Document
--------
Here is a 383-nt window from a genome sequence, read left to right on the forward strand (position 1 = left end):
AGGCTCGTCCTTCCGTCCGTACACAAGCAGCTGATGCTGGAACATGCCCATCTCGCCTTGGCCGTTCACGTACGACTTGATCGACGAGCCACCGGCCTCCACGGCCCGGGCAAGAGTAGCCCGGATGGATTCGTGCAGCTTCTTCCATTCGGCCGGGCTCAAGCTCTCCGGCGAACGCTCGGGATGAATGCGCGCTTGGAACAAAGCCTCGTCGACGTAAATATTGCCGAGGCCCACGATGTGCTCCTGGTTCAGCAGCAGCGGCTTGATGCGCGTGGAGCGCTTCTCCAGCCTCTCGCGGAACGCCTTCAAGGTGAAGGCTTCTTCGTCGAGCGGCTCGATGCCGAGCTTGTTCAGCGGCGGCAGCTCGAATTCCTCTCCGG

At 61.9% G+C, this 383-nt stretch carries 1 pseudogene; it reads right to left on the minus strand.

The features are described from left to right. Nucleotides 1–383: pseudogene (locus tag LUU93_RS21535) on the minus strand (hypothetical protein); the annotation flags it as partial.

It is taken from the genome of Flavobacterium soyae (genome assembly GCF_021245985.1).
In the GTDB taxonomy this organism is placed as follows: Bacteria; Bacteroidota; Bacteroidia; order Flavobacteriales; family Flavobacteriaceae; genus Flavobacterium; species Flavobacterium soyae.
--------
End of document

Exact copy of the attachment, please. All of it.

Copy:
Here is a 383-nt window from a genome sequence, read left to right on the forward strand (position 1 = left end):
AGGCTCGTCCTTCCGTCCGTACACAAGCAGCTGATGCTGGAACATGCCCATCTCGCCTTGGCCGTTCACGTACGACTTGATCGACGAGCCACCGGCCTCCACGGCCCGGGCAAGAGTAGCCCGGATGGATTCGTGCAGCTTCTTCCATTCGGCCGGGCTCAAGCTCTCCGGCGAACGCTCGGGATGAATGCGCGCTTGGAACAAAGCCTCGTCGACGTAAATATTGCCGAGGCCCACGATGTGCTCCTGGTTCAGCAGCAGCGGCTTGATGCGCGTGGAGCGCTTCTCCAGCCTCTCGCGGAACGCCTTCAAGGTGAAGGCTTCTTCGTCGAGCGGCTCGATGCCGAGCTTGTTCAGCGGCGGCAGCTCGAATTCCTCTCCGG

At 61.9% G+C, this 383-nt stretch carries 1 pseudogene; it reads right to left on the minus strand.

The features are described from left to right. Nucleotides 1–383: pseudogene (locus tag LUU93_RS21535) on the minus strand (hypothetical protein); the annotation flags it as partial.

It is taken from the genome of Flavobacterium soyae (genome assembly GCF_021245985.1).
In the GTDB taxonomy this organism is placed as follows: Bacteria; Bacteroidota; Bacteroidia; order Flavobacteriales; family Flavobacteriaceae; genus Flavobacterium; species Flavobacterium soyae.